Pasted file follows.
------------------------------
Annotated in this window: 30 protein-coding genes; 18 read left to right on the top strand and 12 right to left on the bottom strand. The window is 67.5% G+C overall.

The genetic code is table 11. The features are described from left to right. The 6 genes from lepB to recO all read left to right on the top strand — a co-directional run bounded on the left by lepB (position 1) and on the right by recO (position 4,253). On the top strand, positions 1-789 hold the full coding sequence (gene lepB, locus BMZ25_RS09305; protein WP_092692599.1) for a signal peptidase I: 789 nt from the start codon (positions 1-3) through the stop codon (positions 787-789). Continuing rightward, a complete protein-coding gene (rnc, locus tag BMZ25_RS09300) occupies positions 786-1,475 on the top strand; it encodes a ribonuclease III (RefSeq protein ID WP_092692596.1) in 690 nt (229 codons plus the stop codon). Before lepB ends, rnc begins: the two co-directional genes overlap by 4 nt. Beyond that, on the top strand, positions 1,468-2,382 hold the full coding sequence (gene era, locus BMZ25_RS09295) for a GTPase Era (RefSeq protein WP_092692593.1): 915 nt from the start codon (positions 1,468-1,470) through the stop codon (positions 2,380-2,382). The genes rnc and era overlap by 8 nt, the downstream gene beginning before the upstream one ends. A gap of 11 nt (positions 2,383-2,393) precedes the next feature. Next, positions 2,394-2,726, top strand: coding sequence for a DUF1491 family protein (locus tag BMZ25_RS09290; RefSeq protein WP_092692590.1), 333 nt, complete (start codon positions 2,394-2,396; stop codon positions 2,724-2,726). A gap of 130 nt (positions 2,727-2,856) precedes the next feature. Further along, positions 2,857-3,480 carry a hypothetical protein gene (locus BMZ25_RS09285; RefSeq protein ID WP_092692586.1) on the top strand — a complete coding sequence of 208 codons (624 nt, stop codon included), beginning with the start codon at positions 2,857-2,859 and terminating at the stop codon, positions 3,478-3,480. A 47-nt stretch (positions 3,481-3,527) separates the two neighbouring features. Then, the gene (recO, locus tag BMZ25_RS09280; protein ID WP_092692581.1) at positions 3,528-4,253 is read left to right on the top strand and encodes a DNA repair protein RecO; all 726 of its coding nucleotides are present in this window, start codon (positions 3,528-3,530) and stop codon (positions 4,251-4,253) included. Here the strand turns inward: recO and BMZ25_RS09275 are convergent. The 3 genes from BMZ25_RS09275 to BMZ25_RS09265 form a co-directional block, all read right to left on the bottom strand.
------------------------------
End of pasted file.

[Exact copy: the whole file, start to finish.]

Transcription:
Annotated in this window: 30 protein-coding genes; 18 read left to right on the top strand and 12 right to left on the bottom strand. The window is 67.5% G+C overall.

The genetic code is table 11. The features are described from left to right. The 6 genes from lepB to recO all read left to right on the top strand — a co-directional run bounded on the left by lepB (position 1) and on the right by recO (position 4,253). On the top strand, positions 1-789 hold the full coding sequence (gene lepB, locus BMZ25_RS09305; protein WP_092692599.1) for a signal peptidase I: 789 nt from the start codon (positions 1-3) through the stop codon (positions 787-789). Continuing rightward, a complete protein-coding gene (rnc, locus tag BMZ25_RS09300) occupies positions 786-1,475 on the top strand; it encodes a ribonuclease III (RefSeq protein ID WP_092692596.1) in 690 nt (229 codons plus the stop codon). Before lepB ends, rnc begins: the two co-directional genes overlap by 4 nt. Beyond that, on the top strand, positions 1,468-2,382 hold the full coding sequence (gene era, locus BMZ25_RS09295) for a GTPase Era (RefSeq protein WP_092692593.1): 915 nt from the start codon (positions 1,468-1,470) through the stop codon (positions 2,380-2,382). The genes rnc and era overlap by 8 nt, the downstream gene beginning before the upstream one ends. A gap of 11 nt (positions 2,383-2,393) precedes the next feature. Next, positions 2,394-2,726, top strand: coding sequence for a DUF1491 family protein (locus tag BMZ25_RS09290; RefSeq protein WP_092692590.1), 333 nt, complete (start codon positions 2,394-2,396; stop codon positions 2,724-2,726). A gap of 130 nt (positions 2,727-2,856) precedes the next feature. Further along, positions 2,857-3,480 carry a hypothetical protein gene (locus BMZ25_RS09285; RefSeq protein ID WP_092692586.1) on the top strand — a complete coding sequence of 208 codons (624 nt, stop codon included), beginning with the start codon at positions 2,857-2,859 and terminating at the stop codon, positions 3,478-3,480. A 47-nt stretch (positions 3,481-3,527) separates the two neighbouring features. Then, the gene (recO, locus tag BMZ25_RS09280; protein ID WP_092692581.1) at positions 3,528-4,253 is read left to right on the top strand and encodes a DNA repair protein RecO; all 726 of its coding nucleotides are present in this window, start codon (positions 3,528-3,530) and stop codon (positions 4,251-4,253) included. Here the strand turns inward: recO and BMZ25_RS09275 are convergent. The 3 genes from BMZ25_RS09275 to BMZ25_RS09265 form a co-directional block, all read right to left on the bottom strand.